While there is no perfect number that applies to every single brand, I think it’s safe to say that any more than eight emails per month is a bad idea.
And in most cases, I would stay away from sending any more than one per week.
This brings me to my next point.
6. Stick to a Consistent Schedule
It’s super important to establish some level of consistency with your emails because being erratic is a good way to get them sent to spam.
As I just mentioned, bombarding subscribers with emails is never a good idea.
But on the other hand, sending them too infrequently isn’t good for brand awareness.
So ideally, you’ll find a nice balance where you’re supplying your subscribers with fresh, interesting content and effectively nurturing your leads without overdoing it or going MIA for long periods.
To find this balance requires a bit of experimentation on your end.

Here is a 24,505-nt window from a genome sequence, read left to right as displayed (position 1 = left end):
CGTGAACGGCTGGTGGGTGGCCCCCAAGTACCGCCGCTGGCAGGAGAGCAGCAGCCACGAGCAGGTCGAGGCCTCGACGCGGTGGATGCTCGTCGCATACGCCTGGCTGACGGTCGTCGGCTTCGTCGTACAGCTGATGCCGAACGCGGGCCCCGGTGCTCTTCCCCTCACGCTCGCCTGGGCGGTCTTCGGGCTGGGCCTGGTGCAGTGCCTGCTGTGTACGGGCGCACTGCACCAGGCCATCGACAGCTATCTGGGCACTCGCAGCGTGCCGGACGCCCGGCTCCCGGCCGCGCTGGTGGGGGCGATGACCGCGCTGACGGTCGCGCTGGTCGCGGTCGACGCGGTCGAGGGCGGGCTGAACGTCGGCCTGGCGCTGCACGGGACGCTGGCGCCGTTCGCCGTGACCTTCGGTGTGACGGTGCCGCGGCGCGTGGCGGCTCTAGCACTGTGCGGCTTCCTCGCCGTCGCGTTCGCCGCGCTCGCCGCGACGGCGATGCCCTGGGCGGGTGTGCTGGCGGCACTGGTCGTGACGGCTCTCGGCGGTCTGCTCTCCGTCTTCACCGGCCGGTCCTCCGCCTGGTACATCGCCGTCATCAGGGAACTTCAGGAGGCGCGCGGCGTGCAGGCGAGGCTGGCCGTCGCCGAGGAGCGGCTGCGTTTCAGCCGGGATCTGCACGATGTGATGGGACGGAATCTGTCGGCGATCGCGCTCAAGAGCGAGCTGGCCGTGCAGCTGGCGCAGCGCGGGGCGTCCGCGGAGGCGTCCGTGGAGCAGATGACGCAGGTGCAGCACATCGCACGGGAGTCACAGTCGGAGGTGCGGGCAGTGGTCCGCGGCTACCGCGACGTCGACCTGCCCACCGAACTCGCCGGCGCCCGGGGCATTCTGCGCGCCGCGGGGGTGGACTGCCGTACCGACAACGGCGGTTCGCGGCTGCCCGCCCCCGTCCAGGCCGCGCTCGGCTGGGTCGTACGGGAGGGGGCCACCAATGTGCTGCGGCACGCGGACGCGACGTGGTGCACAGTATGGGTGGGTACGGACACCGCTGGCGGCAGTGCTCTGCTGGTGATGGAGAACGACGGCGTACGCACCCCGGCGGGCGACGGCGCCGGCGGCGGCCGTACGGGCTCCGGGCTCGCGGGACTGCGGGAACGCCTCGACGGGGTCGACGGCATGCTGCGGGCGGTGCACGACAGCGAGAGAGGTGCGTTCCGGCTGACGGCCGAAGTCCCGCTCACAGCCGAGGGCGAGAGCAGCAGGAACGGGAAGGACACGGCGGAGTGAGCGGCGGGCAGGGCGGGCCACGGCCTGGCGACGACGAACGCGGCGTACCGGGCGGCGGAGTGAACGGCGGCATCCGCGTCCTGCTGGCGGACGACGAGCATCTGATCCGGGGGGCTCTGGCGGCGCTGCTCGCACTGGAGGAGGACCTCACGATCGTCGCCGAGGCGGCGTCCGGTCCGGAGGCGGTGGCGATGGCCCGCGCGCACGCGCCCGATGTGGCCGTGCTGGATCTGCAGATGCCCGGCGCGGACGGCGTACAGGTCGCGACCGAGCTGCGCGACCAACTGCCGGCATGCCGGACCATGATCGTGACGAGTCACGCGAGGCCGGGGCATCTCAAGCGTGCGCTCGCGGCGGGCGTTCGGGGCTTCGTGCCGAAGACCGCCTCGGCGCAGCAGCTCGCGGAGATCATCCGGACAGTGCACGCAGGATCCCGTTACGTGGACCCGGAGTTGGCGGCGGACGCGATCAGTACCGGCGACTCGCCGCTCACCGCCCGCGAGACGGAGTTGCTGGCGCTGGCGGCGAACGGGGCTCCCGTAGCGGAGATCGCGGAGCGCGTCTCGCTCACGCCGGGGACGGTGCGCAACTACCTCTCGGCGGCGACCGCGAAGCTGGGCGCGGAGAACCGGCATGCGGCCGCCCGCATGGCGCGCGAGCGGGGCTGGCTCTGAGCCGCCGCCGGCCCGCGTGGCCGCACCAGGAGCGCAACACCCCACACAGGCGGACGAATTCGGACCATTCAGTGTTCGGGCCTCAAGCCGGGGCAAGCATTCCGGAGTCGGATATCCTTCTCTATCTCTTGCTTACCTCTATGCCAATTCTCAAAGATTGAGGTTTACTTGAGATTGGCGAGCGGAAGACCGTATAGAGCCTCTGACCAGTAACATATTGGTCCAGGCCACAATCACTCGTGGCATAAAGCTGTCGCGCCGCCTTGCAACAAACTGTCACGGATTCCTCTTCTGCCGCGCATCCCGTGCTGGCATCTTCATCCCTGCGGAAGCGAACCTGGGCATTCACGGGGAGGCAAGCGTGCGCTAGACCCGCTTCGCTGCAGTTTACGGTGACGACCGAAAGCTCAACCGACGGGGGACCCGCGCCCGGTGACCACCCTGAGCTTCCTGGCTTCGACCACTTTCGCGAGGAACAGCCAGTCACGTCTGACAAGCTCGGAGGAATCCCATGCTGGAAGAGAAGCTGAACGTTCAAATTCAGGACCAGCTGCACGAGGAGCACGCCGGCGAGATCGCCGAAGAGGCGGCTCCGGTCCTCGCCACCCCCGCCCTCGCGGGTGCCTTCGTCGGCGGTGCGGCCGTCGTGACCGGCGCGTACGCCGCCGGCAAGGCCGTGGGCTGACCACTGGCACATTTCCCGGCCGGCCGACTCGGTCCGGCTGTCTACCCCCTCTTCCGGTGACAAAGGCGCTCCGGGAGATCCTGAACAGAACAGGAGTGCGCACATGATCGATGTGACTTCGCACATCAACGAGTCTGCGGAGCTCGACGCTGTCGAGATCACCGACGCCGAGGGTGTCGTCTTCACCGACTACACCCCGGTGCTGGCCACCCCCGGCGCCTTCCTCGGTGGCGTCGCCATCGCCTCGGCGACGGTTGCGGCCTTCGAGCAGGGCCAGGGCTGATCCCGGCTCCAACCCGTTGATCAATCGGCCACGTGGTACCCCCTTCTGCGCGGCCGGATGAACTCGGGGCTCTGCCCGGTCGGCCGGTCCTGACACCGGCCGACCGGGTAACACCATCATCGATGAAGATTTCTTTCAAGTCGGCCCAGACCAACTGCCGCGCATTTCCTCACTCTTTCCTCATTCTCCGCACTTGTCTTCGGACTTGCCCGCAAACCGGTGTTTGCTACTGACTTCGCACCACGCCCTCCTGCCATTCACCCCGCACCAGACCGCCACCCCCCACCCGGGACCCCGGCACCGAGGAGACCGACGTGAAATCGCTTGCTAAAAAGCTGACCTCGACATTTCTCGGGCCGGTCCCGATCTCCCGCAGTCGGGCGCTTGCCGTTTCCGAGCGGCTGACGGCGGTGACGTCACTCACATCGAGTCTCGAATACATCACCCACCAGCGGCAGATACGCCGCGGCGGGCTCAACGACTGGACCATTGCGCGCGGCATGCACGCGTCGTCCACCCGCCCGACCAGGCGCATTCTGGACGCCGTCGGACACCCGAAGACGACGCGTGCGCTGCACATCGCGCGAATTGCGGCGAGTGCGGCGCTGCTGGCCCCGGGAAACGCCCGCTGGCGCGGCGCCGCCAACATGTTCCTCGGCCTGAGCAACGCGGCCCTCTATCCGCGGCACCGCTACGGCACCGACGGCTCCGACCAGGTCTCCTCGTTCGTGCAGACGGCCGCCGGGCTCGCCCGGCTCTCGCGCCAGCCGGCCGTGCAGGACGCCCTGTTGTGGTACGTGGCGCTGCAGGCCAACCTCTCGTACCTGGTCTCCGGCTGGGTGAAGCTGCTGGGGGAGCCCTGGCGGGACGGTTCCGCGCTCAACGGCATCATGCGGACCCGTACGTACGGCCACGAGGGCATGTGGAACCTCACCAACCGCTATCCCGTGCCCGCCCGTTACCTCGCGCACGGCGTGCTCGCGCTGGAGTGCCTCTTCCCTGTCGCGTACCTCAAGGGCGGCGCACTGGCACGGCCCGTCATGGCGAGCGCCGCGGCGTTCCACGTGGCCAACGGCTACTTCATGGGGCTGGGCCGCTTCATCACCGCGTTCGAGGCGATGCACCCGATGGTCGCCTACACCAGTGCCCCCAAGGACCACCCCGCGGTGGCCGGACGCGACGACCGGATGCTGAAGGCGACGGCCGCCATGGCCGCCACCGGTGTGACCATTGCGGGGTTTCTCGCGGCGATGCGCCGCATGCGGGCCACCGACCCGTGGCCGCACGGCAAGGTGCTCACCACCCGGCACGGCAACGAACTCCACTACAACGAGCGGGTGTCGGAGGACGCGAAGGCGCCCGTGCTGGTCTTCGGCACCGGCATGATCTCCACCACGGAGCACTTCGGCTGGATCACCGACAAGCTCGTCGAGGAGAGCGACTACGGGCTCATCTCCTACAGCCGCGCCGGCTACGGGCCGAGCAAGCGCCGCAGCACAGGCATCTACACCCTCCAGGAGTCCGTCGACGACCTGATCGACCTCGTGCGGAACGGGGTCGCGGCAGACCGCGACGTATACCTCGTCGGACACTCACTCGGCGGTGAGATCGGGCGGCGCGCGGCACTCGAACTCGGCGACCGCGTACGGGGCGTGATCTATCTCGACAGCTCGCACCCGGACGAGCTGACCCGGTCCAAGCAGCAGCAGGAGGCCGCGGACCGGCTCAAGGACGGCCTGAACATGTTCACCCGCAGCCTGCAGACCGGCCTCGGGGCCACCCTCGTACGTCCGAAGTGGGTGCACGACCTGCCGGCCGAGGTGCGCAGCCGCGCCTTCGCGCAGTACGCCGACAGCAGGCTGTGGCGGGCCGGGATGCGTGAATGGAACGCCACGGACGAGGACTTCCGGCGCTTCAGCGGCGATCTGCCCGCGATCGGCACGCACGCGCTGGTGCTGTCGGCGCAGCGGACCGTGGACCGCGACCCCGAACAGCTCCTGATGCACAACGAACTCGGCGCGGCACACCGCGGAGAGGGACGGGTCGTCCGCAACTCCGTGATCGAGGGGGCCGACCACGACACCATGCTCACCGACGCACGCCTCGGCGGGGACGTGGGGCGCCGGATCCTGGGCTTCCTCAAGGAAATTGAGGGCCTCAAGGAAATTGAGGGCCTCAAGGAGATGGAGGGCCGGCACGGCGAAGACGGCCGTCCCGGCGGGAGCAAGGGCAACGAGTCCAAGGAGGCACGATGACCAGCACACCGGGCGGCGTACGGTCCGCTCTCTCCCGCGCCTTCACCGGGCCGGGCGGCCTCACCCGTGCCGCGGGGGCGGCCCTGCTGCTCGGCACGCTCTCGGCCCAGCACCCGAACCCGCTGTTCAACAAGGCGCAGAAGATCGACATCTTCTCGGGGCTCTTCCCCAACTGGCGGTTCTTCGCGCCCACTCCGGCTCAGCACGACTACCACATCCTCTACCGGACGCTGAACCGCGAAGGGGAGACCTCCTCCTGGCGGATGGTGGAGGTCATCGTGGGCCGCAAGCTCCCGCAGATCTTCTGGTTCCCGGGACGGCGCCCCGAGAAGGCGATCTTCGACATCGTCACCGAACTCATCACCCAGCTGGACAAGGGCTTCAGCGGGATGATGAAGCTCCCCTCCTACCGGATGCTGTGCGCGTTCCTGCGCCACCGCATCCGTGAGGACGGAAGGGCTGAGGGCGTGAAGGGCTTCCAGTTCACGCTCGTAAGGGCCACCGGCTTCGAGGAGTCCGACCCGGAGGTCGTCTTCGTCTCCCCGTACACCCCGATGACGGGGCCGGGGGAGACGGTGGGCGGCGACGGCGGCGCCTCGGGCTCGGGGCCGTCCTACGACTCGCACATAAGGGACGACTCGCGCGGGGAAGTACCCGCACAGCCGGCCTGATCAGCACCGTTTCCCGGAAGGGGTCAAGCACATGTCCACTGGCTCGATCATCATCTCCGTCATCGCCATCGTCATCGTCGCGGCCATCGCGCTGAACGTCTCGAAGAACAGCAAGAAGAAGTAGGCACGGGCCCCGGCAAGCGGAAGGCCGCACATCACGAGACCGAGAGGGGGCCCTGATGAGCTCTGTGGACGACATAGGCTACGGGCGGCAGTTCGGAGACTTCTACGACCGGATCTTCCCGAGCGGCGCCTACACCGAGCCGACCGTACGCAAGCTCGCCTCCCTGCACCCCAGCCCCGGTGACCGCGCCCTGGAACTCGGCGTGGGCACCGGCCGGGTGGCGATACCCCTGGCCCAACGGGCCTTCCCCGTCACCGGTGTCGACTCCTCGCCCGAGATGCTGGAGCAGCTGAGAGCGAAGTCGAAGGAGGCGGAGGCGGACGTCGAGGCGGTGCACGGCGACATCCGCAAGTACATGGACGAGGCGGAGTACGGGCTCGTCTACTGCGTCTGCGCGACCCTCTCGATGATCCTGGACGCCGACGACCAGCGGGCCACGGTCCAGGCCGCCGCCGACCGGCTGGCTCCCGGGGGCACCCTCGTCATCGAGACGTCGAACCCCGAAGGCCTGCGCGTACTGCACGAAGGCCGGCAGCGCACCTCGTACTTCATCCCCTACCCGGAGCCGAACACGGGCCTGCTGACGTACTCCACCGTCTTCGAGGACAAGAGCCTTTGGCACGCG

What I suggest is trying out a few different frequencies over the course of a few months to see what’s working best.
For instance, you may try just sending just one email during one month, two emails the following month and four emails the month after that.
Pay close attention to the reaction you get and adjust your frequency accordingly.
Once you find what’s working, stick with it.
7. Use Segmentation
As you’re probably aware, there’s a definite correlation between email engagement and deliverability.
When ISPs see that recipients are opening and engaging with your emails, this helps your IP build trust.
One of the best ways pound-for-pound to send engagement through the roof is by segmenting your email list.
MailChimp even performed a study that compared the results of segmented campaigns against the results of non-segmented campaigns.